Scented geraniums may be grown as annuals or they can be overwintered and enjoyed year after year. There are several ways to successfully overwinter scented geraniums. Overwinter them as a houseplant by bringing containers indoors in fall before frost and placing plants in a bright, sunny window. Reduce watering plants while they are indoors, allowing the soil around the roots to dry before watering. Or, you can overwinter scented geraniums as dormant plants by bringing container-planted specimens indoors before the first frost and storing them in a dark corner of a basement or in a frost-free garage. Allow the plant to go dormant by not watering during winter. Bring plants outside when the last chance of frost passes in spring.
More Varieties of Scented Geranium
Pelargonium scabrum is a shrubby plant with hairy lobed leaves that have a sweet, fruity scent. It bears pink to white flowers from early spring to summer and grows 12-24 inches tall and wide. Zones 9–11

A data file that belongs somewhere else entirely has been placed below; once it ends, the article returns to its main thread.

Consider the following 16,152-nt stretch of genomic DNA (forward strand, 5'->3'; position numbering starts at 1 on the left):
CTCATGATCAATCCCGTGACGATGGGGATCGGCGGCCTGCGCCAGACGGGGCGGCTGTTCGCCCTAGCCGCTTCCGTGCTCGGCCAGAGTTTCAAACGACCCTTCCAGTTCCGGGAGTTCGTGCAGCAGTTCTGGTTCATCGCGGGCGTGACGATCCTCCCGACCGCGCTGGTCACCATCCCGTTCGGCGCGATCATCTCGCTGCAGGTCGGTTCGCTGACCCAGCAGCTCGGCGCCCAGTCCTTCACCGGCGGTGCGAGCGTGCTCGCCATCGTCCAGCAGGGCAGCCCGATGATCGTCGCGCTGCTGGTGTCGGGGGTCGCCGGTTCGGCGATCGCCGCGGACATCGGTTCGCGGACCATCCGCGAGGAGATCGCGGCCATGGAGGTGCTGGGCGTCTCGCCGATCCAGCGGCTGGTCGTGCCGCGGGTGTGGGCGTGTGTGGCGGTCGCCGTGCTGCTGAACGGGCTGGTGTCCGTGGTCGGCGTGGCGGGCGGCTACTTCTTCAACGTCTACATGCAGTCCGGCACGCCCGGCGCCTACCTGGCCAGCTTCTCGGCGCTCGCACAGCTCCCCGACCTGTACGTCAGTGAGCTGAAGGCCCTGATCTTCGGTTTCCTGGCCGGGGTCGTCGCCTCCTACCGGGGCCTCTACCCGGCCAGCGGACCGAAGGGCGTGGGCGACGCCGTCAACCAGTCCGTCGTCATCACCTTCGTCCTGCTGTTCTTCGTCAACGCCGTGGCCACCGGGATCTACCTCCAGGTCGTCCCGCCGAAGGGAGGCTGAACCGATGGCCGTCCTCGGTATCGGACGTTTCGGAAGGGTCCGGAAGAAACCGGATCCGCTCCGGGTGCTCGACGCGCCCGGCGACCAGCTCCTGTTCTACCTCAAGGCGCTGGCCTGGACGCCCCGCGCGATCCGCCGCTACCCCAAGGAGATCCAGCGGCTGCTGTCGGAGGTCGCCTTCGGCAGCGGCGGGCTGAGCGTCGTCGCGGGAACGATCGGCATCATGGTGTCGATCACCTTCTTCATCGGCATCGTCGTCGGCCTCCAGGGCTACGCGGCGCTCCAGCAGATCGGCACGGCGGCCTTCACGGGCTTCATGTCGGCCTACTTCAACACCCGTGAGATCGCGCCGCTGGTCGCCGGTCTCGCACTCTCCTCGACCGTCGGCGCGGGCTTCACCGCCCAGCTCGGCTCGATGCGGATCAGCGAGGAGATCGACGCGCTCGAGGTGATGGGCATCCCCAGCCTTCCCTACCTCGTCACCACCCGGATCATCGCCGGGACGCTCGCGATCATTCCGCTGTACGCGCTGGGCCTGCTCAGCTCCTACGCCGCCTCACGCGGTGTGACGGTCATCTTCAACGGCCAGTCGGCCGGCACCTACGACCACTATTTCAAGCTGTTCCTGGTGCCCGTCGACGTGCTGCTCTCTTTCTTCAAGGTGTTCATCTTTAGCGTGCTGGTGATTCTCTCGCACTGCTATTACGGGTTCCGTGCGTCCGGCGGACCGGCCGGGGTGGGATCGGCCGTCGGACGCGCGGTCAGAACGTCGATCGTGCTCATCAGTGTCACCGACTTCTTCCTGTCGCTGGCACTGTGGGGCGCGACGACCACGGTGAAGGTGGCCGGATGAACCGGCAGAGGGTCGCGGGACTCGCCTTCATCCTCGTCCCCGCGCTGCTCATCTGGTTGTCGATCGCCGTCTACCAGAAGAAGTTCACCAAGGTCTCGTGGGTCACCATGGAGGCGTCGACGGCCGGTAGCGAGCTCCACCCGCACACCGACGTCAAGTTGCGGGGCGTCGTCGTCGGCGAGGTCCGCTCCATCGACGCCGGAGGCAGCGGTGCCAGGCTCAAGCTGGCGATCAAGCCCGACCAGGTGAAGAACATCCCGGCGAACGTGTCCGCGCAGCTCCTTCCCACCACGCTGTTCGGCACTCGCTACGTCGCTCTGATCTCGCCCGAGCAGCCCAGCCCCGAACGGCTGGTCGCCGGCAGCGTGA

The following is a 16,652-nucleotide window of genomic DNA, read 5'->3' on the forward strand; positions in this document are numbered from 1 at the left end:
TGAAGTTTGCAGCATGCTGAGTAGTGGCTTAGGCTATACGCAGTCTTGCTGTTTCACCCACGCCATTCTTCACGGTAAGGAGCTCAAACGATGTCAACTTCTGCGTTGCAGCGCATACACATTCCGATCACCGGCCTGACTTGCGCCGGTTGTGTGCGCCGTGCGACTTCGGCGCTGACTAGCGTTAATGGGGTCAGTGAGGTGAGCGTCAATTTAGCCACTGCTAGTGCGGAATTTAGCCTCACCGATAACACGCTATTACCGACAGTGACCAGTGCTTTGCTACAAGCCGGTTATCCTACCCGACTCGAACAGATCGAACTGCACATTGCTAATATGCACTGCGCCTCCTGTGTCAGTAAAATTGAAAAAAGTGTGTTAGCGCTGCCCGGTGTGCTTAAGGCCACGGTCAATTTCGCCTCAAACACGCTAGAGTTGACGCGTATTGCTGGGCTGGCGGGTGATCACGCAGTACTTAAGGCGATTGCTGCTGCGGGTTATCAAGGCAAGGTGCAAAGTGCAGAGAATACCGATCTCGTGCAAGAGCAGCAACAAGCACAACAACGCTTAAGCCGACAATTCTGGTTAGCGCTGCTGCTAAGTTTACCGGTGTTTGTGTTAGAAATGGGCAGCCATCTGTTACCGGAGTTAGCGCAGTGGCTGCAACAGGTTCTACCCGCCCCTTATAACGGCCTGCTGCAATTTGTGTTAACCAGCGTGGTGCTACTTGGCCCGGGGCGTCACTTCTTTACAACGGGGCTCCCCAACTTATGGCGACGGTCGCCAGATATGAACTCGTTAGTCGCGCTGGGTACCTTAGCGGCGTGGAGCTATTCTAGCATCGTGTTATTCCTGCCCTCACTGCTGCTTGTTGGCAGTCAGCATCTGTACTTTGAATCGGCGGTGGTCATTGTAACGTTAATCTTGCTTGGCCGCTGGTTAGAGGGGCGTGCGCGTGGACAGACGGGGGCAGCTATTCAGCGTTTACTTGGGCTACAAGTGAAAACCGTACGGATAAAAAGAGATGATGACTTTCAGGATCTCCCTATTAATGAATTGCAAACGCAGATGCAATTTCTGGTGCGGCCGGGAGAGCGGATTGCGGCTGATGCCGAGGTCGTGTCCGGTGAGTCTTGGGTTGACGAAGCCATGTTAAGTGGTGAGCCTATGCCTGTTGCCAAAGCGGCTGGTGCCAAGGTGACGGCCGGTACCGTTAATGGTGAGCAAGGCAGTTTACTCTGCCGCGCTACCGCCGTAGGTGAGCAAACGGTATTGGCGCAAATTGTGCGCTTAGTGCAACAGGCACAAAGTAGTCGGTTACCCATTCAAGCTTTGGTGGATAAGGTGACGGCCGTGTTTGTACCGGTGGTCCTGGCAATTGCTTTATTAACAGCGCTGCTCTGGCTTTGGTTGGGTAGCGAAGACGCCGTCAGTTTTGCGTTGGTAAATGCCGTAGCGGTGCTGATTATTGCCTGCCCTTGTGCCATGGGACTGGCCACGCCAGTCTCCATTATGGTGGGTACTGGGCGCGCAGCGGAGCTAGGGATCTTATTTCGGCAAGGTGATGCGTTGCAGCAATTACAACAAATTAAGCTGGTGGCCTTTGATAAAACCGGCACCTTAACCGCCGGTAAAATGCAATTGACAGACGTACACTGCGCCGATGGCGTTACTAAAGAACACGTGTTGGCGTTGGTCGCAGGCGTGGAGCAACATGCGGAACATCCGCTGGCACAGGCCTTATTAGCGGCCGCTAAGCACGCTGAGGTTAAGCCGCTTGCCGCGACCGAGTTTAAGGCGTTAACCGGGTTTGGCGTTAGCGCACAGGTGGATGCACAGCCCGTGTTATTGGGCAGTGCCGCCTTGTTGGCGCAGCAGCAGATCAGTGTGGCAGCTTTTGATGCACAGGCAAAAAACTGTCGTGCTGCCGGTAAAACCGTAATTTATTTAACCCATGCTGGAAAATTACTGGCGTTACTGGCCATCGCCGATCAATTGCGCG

'Angel Eyes Light' scented geranium
This selection of Pelargonium is a bushy trailing plant that grows 10-15 inches tall and wide. It bears profuse bicolor flowers in shades of pink. The flower color is deeper pink during cool seasons, fading to lighter pink in summer. Zones 9-11
'Chocolate Mint' scented geranium
This Pelargonium tomentosum variety is named for the maroon splotches along leaf veins rather than the scent of the plant, which is minty, not chocolaty. As leaves mature, the brownish coloration fades. The plant develops pale lavender flowers and grows 1-3 feet tall and wide. Zones 9-11